Citric Acid Cycle Review Activity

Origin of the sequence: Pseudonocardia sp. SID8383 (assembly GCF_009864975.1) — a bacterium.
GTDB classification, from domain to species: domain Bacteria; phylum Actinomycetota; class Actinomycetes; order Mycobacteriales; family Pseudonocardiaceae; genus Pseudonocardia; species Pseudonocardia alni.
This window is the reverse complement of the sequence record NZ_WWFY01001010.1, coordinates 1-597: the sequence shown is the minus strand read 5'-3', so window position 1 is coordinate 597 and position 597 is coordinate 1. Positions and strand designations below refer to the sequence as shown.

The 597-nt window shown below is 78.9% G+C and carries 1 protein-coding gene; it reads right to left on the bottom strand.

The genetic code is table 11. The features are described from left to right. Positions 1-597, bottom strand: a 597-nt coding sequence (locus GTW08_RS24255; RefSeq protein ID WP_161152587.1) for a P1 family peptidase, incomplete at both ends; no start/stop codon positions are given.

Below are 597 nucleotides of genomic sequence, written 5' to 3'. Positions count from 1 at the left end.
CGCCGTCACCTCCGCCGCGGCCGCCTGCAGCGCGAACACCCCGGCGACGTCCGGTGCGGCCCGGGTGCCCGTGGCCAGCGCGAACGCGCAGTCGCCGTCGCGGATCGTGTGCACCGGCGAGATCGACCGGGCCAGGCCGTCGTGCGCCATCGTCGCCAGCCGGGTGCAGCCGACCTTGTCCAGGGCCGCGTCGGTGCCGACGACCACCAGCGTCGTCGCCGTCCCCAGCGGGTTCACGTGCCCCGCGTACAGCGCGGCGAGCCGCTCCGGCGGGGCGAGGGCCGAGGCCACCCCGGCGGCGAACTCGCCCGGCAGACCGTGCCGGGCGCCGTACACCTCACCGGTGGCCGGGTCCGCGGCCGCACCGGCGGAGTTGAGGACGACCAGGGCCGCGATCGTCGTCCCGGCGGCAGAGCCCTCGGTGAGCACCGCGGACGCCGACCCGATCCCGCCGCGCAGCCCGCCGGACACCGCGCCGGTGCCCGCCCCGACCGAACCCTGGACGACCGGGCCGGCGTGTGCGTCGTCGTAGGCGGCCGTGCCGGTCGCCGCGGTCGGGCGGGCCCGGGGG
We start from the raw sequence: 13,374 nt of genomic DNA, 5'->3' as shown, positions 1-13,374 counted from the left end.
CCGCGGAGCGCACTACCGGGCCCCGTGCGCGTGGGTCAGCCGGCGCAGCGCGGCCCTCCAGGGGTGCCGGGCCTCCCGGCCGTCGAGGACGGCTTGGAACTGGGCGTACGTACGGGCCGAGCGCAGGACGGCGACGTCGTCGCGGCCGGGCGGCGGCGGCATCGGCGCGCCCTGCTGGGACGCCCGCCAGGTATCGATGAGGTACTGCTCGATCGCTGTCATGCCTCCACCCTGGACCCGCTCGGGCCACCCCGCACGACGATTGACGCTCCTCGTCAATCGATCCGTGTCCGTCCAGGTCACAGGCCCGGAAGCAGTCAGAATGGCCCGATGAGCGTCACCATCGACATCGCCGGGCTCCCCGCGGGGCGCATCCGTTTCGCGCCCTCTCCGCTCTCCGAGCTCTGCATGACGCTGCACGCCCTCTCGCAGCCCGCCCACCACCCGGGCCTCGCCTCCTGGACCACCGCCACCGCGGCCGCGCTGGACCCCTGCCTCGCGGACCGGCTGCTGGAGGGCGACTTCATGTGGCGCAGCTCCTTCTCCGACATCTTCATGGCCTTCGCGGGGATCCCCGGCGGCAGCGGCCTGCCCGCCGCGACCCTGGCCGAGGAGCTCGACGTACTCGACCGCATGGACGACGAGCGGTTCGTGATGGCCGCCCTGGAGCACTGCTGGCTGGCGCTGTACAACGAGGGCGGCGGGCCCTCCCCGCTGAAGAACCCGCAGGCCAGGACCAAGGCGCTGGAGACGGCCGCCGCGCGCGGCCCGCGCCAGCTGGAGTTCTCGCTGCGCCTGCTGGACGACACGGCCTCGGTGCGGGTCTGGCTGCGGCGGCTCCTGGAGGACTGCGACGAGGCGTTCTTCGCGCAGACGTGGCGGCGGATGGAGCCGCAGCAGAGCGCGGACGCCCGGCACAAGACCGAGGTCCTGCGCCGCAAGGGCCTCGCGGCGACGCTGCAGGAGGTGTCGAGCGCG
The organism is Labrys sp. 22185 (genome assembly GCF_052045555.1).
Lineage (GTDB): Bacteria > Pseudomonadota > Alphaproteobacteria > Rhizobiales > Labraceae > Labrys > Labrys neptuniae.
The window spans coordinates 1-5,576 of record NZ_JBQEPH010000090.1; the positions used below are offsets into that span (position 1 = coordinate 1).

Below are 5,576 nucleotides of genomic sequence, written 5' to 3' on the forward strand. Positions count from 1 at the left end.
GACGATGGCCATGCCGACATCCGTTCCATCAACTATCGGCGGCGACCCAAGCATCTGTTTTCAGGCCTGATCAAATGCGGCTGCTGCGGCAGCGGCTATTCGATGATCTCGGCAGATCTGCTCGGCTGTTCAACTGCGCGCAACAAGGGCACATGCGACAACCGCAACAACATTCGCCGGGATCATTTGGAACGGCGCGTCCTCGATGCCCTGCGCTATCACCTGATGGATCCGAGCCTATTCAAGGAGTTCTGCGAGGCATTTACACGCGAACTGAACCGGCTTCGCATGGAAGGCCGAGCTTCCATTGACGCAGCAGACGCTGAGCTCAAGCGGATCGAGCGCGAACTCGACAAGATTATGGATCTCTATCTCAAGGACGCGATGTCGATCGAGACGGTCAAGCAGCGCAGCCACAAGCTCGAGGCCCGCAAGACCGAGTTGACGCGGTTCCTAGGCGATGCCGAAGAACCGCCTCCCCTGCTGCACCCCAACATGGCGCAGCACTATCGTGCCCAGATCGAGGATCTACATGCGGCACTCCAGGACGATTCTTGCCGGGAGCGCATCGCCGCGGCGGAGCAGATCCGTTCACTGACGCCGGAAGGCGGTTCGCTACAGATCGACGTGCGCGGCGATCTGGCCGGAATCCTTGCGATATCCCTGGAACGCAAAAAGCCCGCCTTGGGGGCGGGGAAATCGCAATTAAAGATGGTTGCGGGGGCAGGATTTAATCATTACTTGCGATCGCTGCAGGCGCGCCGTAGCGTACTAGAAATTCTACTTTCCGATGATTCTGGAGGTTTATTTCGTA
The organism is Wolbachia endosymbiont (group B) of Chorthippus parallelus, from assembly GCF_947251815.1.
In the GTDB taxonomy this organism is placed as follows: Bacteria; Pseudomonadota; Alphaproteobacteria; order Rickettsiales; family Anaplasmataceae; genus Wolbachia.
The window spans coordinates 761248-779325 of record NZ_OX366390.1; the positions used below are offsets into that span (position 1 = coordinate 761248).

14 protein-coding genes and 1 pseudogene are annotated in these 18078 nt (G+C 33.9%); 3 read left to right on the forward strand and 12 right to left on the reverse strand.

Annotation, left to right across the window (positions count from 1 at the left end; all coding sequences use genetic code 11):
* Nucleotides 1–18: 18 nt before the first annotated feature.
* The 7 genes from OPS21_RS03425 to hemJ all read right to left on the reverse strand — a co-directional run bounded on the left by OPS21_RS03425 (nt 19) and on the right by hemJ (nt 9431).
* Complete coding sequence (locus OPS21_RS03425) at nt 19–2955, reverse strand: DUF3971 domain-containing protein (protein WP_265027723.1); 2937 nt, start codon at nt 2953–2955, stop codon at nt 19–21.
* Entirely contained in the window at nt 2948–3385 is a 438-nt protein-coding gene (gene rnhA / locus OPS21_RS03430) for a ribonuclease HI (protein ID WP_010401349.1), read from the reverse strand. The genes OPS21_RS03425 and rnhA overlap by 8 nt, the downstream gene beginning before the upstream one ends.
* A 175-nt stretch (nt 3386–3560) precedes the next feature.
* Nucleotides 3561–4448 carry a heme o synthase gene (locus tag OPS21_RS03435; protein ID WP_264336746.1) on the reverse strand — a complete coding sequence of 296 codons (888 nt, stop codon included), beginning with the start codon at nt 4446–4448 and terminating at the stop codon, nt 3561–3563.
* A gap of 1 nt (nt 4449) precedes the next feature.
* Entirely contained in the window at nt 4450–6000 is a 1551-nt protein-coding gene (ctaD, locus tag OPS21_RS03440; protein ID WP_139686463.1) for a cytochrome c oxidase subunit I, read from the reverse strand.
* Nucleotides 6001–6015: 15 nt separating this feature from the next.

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1 Citric Acid Cycle Review Activity Goals Students will be able to appreciate the details of steps within the Kreb s Cycle. Students will be able to understand the steps of the Kreb s Cycle at functional level through physical practice of modeled mechanisms of Kreb s Cycle steps. Students will express curiosities surrounding the generation of cellular energy, through a written assignment. Background One of the most fundamental concepts in all of biology is how we generate energy from food and nutrition sources we bring in to the body. Unfortunately, the very process of cellular respiration that generates this energy is very complex at a biochemical level. Because so much of the Kreb s cycle can only be appreciated after years of chemistry and physics, many times the Kreb s cycle is both under taught by teachers and under appreciated by students. Without actually teaching the biochemistry required to appreciate the energy dynamics of how ATP is generated there are activities that can hint toward and facilitate the appreciation of phosphorylation cascades. By modeling some of these steps students gain the ability to see that chemical, physical and structural aspects of Kreb s Cycle reactions are all involved in biological reactions. Activity Students pass through each of the eight main steps of the Kreb s Cycle by stopping at each station and completing the critical mechanistic steps by phosphorylating molecules and moving the energy containing portions of molecules toward making ATP, or by releasing waste products such as CO2 by blowing up balloons with the number of molecules written on each balloon so that when blown up they reveal the actual number of molecules released. At each station the students are required to come up with a new question they have about energy transformation, the Kreb s Cycle, or cellular respiration in general. This list of questions will be answered either by students, or through the Ask a Biologist web site. These questions will be discussed one week later. Assessment Formative assessment will take place in the form of a summary sheet by filling in the details of the Kreb s Cycle on a handout of the cycle with certain input and output details left out to be filled in by the students. Students will complete summative assessment with an essay question response to the following topics: What conceptually is going on with